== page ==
Firms notified of new food import policies
As part of ongoing efforts to fight bioterrorism, the United States plans to implement two more regulations on food imports.
"The regulations, which will possibly take effect this month, will impact China's food export enterprises if they don't fully understand them," said Gu Shaoping, deputy division director of the China National Administration for Certification and Accreditation (CNCA).
During an exclusive interview with China Daily, Gu urged food exporters to heed the regulations aimed at safeguarding the US food supply.
The new rules will require all businesses that manufacture, process, pack, transport, distribute, receive, hold or import food to create and maintain records to facilitate tracing suspicious shipments of human or animal food.
The move is part of efforts to counter bio-terrorism after the September 11 attacks.
The regulations authorize the detention of food if there is credible evidence or information indicating that the food poses a serious threat to humans or animals.
Two other regulations took effect December 12 of last year.
The first requires domestic and foreign food manufacturers who process, pack or hold food for US human or animal consumption to register with the US Food and Drug Administration (FDA). The second requires food importers to provide the FDA with advance notice of human and animal food shipments. This allows the FDA to know in advance when a specific food shipment will arrive at US ports as well as the shipment's contents.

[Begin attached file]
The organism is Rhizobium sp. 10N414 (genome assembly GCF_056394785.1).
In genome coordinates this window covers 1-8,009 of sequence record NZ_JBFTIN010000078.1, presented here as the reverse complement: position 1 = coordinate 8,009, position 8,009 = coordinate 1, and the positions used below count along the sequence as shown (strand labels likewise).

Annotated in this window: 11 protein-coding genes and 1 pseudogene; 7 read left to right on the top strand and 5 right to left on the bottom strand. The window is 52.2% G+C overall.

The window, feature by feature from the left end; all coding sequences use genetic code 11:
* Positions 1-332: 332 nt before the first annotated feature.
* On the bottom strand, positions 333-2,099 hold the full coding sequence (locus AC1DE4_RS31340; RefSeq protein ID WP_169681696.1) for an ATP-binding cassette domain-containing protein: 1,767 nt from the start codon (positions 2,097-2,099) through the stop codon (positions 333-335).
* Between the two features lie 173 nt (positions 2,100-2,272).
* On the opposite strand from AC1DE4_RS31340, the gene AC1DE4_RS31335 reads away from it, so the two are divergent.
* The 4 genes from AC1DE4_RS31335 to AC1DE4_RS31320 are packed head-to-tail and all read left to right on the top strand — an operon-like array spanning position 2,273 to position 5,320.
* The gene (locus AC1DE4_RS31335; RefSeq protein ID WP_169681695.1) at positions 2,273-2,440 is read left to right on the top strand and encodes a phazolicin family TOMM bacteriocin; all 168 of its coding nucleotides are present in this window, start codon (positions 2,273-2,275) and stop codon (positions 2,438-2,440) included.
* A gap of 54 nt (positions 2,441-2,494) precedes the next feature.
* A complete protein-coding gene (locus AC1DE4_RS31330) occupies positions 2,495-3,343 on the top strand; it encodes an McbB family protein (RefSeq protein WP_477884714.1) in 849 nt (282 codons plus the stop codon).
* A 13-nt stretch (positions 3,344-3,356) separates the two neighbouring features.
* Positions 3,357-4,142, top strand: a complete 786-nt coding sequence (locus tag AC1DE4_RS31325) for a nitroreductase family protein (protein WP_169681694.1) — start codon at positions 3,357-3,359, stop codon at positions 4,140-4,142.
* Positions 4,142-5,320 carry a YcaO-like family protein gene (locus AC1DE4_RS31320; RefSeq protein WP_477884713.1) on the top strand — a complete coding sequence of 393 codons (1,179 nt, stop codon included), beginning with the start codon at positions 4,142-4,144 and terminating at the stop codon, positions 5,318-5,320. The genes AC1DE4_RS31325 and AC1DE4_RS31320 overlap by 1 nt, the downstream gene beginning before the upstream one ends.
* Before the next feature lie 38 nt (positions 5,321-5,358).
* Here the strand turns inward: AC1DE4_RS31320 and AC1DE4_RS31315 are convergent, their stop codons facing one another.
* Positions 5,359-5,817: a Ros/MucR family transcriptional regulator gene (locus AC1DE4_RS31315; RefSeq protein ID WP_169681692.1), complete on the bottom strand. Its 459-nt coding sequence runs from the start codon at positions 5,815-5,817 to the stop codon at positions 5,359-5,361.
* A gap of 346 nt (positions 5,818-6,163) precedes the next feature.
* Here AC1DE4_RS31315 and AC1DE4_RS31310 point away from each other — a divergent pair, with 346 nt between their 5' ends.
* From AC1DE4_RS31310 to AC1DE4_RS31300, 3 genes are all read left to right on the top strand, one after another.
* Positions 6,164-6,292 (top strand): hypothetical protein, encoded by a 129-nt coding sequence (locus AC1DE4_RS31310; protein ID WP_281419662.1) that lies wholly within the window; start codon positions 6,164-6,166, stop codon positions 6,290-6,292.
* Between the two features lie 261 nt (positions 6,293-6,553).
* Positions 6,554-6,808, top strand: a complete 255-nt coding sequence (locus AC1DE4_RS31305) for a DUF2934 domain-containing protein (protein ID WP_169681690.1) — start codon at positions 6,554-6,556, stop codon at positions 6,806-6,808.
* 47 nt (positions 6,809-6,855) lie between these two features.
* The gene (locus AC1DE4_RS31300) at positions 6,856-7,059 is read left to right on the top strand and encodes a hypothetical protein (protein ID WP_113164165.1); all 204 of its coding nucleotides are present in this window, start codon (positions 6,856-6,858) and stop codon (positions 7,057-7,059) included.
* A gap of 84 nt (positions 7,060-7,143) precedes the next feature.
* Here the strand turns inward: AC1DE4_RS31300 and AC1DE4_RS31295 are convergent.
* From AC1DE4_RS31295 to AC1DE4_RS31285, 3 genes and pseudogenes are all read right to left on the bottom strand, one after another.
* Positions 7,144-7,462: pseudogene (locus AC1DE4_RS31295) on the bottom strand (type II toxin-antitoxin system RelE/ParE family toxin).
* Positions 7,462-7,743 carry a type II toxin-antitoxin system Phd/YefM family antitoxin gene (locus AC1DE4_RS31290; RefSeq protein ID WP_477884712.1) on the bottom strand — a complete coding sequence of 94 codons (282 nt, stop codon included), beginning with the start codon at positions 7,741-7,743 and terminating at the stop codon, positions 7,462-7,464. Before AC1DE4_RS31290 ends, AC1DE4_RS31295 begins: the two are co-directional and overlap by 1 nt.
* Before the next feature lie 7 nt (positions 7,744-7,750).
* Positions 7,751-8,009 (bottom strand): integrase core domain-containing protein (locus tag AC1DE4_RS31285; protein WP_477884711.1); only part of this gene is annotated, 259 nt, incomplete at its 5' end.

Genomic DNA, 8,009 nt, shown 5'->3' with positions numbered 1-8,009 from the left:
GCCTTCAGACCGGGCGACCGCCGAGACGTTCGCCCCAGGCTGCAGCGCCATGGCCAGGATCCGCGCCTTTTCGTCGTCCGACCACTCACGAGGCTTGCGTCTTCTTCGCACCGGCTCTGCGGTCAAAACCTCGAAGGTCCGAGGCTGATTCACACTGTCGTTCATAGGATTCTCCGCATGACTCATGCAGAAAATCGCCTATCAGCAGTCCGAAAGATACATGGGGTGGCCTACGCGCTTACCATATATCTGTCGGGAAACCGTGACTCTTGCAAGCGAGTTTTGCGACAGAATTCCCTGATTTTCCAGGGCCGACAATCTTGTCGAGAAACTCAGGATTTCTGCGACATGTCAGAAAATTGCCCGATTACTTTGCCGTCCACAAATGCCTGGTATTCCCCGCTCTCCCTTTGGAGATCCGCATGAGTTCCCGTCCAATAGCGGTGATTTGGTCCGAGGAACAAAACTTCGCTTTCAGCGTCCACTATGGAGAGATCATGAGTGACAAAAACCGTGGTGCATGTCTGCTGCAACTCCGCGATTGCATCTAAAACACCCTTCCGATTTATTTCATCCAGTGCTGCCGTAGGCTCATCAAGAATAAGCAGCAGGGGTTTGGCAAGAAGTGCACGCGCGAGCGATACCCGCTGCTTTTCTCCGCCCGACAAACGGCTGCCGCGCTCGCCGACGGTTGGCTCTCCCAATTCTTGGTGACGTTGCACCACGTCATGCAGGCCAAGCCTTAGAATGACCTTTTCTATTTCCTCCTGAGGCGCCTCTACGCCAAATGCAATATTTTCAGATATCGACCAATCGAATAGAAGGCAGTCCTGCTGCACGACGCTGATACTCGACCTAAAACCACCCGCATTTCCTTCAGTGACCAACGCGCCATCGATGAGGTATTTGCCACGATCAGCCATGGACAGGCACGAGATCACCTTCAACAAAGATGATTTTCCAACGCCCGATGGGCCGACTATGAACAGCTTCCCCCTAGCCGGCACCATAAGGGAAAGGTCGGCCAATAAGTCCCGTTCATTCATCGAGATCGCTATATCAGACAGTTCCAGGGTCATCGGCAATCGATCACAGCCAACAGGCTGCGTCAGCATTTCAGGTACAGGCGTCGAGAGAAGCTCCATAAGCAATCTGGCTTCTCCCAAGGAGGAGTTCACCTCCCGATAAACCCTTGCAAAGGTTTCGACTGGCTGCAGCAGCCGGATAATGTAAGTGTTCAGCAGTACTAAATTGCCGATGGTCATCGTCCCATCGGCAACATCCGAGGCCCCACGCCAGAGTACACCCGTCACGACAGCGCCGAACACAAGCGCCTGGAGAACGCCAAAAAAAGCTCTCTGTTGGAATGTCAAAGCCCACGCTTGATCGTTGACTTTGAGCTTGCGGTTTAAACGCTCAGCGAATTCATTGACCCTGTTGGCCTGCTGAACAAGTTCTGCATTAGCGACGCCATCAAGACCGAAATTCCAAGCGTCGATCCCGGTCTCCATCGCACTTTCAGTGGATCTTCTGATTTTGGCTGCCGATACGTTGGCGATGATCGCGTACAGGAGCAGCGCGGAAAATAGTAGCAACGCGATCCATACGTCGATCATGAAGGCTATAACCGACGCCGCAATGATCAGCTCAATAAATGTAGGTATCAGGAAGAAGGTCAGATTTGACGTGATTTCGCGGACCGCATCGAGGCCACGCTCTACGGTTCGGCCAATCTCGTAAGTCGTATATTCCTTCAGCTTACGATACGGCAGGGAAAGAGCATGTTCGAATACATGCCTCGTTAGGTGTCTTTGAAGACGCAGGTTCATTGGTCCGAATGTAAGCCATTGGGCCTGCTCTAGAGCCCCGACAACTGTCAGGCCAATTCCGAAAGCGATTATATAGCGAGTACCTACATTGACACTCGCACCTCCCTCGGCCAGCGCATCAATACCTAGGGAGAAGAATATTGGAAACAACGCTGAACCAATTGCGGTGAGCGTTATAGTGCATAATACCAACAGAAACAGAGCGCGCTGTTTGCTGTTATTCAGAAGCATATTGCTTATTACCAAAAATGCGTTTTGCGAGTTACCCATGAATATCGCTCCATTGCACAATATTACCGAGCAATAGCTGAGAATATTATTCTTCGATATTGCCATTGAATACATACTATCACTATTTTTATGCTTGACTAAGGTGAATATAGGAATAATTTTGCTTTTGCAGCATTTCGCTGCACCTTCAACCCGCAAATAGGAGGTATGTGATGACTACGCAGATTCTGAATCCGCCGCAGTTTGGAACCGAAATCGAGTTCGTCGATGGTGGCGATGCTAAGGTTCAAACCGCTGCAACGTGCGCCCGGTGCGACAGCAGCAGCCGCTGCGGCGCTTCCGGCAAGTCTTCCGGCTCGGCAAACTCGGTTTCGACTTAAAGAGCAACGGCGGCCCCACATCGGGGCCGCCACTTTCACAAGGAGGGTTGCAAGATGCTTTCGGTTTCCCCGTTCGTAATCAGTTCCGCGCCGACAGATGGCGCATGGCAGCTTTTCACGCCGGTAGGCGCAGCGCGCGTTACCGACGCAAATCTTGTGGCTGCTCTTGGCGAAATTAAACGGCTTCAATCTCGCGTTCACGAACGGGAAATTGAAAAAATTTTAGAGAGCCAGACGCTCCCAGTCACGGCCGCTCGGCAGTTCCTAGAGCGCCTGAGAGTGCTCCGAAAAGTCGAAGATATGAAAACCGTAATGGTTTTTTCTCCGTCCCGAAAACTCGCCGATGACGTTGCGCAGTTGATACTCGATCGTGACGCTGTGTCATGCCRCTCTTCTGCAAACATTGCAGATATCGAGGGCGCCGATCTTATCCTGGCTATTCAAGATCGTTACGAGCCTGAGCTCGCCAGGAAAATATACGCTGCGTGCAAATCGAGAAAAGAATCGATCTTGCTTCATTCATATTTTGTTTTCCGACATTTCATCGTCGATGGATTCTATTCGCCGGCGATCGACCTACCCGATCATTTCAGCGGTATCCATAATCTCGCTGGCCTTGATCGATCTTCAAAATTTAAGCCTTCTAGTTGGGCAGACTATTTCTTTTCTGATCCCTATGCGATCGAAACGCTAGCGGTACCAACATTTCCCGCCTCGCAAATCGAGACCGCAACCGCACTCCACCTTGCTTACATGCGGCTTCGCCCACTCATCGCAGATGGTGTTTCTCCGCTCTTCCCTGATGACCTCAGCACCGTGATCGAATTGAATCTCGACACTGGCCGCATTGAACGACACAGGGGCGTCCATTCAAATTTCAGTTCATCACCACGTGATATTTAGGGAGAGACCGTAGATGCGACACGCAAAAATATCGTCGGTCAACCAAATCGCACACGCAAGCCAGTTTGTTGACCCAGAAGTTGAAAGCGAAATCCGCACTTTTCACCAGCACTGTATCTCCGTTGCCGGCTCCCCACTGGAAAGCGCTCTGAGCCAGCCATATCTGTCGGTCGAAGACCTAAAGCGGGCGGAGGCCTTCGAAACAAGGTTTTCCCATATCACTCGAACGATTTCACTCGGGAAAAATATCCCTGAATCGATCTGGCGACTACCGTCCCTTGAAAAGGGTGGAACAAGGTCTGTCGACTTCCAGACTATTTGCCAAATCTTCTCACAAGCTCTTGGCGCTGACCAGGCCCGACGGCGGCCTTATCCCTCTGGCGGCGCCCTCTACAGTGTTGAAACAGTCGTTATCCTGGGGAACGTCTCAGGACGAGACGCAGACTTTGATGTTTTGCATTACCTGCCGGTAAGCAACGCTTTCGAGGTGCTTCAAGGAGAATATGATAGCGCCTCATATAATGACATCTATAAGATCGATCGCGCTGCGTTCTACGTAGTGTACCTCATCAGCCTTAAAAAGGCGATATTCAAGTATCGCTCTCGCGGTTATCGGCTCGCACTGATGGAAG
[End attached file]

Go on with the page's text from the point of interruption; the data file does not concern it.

"The four regulations guarantee an integrated process to ensure security of food imports into the US," said Gu.
Food safety experts said the regulations, as part of procedural barriers, pose a challenge to Chinese food exporters and producers.
But during a recent visit to China, Camille E. Brewer, international activities co-ordinator for Food Safety and Security of the FDA said CNCA has done an excellent job helping the Chinese industry in ensuring compliance with the FDA Bioterrorism Act registration. Louis J. Carson, an FDA representative, said there are about 8,000 Chinese businesses registered so far.
The CNCA said massive publicity among Chinese food exporters has helped ensure they are well-informed.
"But some food export enterprises have not been made aware of the regulations and that may bring business risks for them, especially after August 12 when the transitional period of the first two regulations ends," said Gu.
The United States is the fourth biggest market for China's agricultural and food exports, making up 9 per cent of the country's annual total foreign exchange.